High-tech survey of Lake Michigan’s prey fish community helps with future decisions
The Department of Natural Resources is preparing to conduct its annual hydro-acoustic (sonar) and mid-water trawl survey of alewives and other prey fishes in Lake Michigan this month to determine the status of these key components of the Lake Michigan ecosystem.
The survey is conducted on board the DNR’s Survey Vessel (S/V) Steelhead, based out of Charlevoix, in conjunction with the U.S. Geological Survey’s (USGS) Great Lakes Science Center’s R/V Arcticus. The survey is done at night starting in mid-August and usually takes about three weeks to complete.
Once completed, estimates of total prey fish abundance are used by fisheries managers in balancing predator-prey dynamics. Managers adjust fish-stocking rates to keep alewife abundance in balance with lake productivity levels.
Biologist can estimate the number or biomass (total weight) of alewives in Lake Michigan in just a few weeks thanks to technological advances in fisheries surveys that have occurred in the last 10 years and the DNR’s partnership with USGS.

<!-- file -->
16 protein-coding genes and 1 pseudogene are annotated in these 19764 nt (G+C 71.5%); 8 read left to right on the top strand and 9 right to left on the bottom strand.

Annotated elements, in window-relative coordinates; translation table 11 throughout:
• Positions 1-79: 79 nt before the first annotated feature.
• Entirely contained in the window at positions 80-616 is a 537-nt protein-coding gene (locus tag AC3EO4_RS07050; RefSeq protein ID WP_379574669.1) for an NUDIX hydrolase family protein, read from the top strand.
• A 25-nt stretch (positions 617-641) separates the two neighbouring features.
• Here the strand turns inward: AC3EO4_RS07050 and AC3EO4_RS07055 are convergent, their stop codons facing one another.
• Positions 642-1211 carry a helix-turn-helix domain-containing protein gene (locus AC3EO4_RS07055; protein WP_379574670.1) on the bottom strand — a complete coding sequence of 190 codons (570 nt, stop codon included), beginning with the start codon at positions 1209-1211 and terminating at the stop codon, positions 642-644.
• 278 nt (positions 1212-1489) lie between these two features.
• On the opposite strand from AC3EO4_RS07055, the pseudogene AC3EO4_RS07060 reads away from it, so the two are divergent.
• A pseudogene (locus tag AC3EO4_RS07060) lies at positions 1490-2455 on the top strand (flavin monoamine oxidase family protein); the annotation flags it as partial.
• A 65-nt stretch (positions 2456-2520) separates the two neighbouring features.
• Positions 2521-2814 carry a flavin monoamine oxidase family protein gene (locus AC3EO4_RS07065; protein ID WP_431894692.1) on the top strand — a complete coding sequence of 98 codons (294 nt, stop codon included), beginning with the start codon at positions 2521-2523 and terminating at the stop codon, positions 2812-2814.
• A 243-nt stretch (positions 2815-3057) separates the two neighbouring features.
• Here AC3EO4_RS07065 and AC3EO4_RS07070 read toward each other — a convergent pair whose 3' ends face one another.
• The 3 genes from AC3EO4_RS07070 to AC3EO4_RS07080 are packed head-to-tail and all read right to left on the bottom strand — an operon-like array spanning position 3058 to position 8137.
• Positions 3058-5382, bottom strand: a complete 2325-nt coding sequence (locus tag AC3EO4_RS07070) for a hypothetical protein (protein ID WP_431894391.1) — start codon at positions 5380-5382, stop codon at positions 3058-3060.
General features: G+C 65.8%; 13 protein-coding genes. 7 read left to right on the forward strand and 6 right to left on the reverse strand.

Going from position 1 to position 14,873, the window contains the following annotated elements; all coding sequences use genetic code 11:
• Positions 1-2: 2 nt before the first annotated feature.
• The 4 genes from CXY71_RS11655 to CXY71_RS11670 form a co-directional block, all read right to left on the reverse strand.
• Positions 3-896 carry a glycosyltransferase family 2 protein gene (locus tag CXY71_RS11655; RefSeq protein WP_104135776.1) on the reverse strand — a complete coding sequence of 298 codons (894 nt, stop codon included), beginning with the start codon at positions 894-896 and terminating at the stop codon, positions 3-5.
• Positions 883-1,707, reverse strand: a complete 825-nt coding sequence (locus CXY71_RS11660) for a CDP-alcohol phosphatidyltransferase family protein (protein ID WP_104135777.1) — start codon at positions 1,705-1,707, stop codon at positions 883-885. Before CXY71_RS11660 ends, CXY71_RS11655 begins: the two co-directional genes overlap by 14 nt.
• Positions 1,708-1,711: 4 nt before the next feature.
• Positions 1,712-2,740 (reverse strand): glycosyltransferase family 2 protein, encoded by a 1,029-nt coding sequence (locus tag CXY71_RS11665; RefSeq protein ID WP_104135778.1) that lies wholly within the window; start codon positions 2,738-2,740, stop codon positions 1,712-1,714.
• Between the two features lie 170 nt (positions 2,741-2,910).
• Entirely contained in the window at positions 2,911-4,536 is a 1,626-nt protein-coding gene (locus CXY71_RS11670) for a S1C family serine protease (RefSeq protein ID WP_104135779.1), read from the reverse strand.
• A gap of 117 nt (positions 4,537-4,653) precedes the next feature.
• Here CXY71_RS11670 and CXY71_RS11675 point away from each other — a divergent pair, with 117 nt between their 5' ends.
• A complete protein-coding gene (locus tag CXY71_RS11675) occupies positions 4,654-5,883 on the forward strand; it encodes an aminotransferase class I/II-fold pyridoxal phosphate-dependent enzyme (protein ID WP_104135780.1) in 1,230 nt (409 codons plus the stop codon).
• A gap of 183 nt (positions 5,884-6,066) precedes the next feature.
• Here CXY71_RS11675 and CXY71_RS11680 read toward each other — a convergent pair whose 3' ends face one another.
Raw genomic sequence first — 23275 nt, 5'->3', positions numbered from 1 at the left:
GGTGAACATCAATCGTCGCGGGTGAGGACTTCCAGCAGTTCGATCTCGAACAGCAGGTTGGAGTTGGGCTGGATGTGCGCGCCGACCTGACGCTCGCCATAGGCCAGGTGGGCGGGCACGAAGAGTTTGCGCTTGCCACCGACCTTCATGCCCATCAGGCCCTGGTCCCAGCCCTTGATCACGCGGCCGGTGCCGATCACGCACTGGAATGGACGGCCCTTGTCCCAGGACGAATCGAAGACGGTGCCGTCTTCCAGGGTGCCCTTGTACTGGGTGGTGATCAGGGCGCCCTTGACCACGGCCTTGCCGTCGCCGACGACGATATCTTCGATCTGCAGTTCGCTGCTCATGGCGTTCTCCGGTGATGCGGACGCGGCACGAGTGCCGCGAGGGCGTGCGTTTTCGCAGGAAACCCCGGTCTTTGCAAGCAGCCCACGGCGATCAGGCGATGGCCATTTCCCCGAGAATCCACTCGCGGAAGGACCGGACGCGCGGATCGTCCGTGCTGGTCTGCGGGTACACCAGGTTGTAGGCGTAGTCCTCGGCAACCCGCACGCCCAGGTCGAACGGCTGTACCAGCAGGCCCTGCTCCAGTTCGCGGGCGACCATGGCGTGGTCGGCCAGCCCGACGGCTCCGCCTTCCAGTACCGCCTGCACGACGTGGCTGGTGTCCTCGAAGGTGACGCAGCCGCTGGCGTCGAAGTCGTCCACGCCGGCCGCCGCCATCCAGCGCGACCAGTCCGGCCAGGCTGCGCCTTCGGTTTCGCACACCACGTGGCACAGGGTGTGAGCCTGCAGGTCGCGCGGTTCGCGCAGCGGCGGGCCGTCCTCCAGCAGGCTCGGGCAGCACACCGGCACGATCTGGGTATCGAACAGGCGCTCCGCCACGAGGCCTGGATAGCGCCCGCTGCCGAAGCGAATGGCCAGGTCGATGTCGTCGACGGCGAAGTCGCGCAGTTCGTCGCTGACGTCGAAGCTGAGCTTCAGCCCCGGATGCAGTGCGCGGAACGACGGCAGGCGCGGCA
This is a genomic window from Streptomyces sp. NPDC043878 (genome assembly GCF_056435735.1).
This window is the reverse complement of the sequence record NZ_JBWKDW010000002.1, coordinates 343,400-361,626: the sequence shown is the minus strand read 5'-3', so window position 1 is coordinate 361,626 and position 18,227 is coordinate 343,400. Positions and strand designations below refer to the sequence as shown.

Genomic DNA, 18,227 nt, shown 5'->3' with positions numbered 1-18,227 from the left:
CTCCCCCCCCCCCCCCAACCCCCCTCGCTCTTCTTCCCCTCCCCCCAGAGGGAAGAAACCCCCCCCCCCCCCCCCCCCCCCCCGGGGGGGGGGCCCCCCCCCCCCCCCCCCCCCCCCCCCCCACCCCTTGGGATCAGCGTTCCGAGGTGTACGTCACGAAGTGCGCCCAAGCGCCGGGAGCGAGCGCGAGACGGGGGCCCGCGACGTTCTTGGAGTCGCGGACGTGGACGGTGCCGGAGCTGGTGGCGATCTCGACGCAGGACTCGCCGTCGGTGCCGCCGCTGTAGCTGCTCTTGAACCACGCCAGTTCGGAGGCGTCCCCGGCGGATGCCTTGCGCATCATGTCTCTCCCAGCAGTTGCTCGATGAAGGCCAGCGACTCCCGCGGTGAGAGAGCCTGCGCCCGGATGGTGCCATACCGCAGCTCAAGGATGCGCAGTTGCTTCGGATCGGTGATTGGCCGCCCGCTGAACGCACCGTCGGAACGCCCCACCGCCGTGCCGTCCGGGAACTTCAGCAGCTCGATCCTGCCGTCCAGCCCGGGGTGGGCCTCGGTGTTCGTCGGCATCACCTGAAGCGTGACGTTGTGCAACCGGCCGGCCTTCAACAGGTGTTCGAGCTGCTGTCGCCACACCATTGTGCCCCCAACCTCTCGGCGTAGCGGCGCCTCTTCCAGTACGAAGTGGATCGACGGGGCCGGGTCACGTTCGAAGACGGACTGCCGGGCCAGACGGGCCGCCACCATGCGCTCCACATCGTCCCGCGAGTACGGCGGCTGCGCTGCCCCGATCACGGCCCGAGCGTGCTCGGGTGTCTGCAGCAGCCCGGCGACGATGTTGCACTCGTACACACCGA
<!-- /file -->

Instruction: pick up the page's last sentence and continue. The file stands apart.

“In a given night of sampling we can trawl up to 5 miles at depths ranging from 30 to 250 feet and collect up to 100 miles of acoustic data,” said Randy Claramunt, DNR fisheries research biologist. “All information is recorded digitally and immediately available for analysis.”
While the S/V Steelhead is surveying Michigan’s waters of Lake Michigan, the USGS Great Lakes Science Center’s R/V Arcticus will be surveying the western shoreline using the same methods.
“Cooperation with the DNR makes this survey possible,” said Dave Warner, USGS Great Lakes Science Center research biologist. “If we did not have the ability to use two vessels, then our uncertainty in estimates of prey fish would be much higher because we would not be able to cover an adequate amount of the lake at the same time.”
Lake Michigan prey fish abundance and distribution can vary greatly from year to year. For example, alewife biomass averages around 38,500 tons (more than 86 million pounds). But the maximum change observed from one year to another because of the DNR/USGS survey can be even more than that – up to 40,000 tons (100 million pounds).
Information collected this August will be useful as fisheries managers continue to evaluate next steps for Lake Michigan’s fish populations – including rebalancing stocking efforts to better align with prey availability.
For more information on Lake Michigan’s salmon issues, visit www.michigan.gov/fishing.